The Switch has been out for just over a year now, and it still continues to sell amazingly well. It’s breaking records left and right, and its 1st party games are snagging awards, and it’s even getting a fair amount of 3rd party support, so why does it just feel so mediocre?
The Nintendo Switch has been available now for 13 months, and has captured the hearts of just about everyone. Shattering records left and right in the US, and in the world. It has already sold near 15 million units, and these numbers are from 2 months ago! And apparently, Nintendo intends to sell an additional 20 million this year! Games have flown off the shelves with the likes of Mario Odyssey selling at least 9 million, Zelda: Breath of the Wild selling close to 8 million, and so on with many of their exclusives 1st party titles. So… why does the system feel so mediocre?
Well, we told you about how we were worried about the system and a particularly troubling trend it was in some time back. And for 7 months, only one of those games has been confirmed to be getting a Switch release, Ark: Survival Evolved. Yes, there are plenty of other games getting Switch versions, such as Valkyria Chronicles 2, Dragon Quest XI, Wolfenstein, Banner Saga, Hello Neighbor, Pillars of Eternity II and so on. But there’s one thing in common with almost all of these games, they’re all undemanding games, with the exception of Wolfenstein II. Many are indies, or are games that could run on last generation hardware, which let’s face it, the Switch is, just in a portable format.
That’s the thing that makes it amazing though. Before buying the console I thought I’d almost never remove it from the dock, sticking solely to playing it at home. Which couldn’t be farther than the way it actually played out. I regularly bring my console with me to work, on short trips, to families houses etc. Usually just to play it, but sometimes to show it off. However, that portability with, albeit last generation quality graphics, is what makes it so awesome. I can bring the games I REALLY want to play with me wherever I go. I could be in the middle of a boss fight, pause it, and snag the console and play in the car while my wife drives. It’s that simple… but you know that if you’ve paid any attention to the system.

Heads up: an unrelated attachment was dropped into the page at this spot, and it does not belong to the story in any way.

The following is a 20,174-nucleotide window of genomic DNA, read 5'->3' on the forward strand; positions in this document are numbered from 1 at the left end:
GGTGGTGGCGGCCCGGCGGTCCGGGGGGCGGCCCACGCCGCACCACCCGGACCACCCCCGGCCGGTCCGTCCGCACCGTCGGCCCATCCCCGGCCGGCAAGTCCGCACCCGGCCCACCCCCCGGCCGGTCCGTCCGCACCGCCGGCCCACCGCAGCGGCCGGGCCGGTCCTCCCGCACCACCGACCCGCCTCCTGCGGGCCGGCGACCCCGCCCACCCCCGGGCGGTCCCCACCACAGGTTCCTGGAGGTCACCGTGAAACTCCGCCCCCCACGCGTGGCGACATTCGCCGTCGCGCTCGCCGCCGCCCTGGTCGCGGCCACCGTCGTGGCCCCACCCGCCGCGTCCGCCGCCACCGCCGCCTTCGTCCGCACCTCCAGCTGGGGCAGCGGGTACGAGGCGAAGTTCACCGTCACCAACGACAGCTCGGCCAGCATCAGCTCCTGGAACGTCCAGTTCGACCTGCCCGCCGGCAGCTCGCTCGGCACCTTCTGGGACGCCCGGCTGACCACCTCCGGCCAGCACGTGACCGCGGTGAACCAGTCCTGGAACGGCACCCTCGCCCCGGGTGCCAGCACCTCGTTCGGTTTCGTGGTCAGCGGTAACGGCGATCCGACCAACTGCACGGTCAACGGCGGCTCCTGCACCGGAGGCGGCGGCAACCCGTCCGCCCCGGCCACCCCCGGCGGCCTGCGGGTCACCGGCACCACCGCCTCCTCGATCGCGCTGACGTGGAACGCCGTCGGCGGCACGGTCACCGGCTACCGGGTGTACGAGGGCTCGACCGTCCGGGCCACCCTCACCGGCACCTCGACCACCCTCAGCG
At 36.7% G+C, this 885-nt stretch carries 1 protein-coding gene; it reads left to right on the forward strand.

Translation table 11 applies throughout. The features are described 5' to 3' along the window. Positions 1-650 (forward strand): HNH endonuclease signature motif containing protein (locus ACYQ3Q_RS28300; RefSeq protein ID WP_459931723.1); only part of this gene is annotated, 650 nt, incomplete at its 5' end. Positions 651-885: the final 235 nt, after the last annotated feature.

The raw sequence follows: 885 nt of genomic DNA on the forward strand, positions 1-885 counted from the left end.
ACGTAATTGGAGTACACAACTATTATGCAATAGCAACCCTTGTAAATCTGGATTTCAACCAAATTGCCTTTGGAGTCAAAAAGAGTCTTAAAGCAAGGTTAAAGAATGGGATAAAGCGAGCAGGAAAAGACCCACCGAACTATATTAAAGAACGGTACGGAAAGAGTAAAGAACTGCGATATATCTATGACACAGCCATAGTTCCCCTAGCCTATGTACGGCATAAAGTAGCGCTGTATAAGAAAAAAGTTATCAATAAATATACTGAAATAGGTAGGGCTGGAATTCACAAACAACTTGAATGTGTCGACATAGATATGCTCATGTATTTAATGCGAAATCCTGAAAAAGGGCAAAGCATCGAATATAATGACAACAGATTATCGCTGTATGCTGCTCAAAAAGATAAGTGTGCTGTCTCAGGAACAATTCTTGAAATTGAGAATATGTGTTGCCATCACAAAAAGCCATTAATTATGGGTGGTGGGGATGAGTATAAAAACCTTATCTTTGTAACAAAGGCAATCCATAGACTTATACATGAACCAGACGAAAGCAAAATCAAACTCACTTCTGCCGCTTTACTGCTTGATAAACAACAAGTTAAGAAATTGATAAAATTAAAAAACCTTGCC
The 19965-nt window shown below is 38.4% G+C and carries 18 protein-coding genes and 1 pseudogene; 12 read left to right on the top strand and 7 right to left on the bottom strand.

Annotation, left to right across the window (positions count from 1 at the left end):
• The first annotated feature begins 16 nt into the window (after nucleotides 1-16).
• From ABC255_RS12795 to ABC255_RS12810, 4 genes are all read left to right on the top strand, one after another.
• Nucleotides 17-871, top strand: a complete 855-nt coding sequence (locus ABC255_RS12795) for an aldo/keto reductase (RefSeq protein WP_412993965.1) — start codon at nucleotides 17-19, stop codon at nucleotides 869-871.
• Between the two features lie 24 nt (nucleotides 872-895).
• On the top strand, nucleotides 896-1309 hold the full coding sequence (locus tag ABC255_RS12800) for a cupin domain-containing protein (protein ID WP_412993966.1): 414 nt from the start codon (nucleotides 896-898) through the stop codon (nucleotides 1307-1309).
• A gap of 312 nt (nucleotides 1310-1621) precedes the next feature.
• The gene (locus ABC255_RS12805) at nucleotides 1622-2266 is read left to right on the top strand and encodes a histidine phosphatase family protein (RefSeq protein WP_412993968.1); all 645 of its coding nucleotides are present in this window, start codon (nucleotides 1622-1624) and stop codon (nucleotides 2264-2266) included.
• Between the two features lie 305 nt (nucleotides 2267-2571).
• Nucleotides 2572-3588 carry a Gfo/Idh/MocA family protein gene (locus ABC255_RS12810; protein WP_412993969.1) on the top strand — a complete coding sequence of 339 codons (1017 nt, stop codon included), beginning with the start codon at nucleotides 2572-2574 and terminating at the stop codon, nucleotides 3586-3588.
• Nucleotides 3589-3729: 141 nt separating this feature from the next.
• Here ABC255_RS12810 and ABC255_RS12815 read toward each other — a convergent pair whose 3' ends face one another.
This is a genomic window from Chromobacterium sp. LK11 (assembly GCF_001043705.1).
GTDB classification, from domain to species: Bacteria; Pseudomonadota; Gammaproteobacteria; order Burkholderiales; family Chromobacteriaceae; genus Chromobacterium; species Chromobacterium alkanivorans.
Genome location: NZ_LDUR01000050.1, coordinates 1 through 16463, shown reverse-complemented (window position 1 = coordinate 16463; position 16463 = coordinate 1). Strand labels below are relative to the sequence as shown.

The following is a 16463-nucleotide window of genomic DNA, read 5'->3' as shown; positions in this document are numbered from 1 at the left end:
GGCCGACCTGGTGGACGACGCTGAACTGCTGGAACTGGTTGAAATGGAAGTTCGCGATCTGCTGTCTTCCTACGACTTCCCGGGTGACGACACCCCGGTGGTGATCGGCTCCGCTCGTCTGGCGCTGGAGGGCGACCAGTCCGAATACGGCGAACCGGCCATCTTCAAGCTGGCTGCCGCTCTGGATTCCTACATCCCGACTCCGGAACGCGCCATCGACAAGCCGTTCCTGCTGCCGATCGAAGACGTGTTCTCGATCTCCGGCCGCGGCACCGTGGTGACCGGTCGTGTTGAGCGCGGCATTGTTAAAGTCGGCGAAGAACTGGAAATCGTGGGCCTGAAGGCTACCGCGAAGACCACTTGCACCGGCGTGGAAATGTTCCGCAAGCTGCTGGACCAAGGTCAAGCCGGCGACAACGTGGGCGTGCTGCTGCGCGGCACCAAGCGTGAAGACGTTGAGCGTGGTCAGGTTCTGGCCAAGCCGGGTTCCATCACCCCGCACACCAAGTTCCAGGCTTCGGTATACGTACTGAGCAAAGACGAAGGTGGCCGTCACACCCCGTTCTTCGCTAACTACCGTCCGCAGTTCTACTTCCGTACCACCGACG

You can play indies, medium sized titles, or full fledged AAA titles worthy of all of your time. It doesn’t matter, there are no limits. It’s truly groundbreaking, and something I can see shaping, or at least having an impact on our industry in yet unforeseen ways. Think about it, everything in technology is not only getting smaller, but everything is moving toward portability. Just imagine if the next generation of PlayStation and Xbox systems go this route, it would certainly mix things up.
No one will ignore how popular the system is either, as we’ve seen with the system getting all sorts of support. It’s no WiiU that’s for sure.
The thing is, other than Mario Odyssey, the system hasn’t grabbed me in any meaningful way.
I picked up Zelda for my WiiU because I didn’t see the need to buy a new system for a marginal performance increase. And I had a hard time forcing myself through the game. I won’t defend my position on the title, but it’s not what everyone claims it is, but it IS a great foundation for future titles. One of our authors lays our thoughts out well enough here.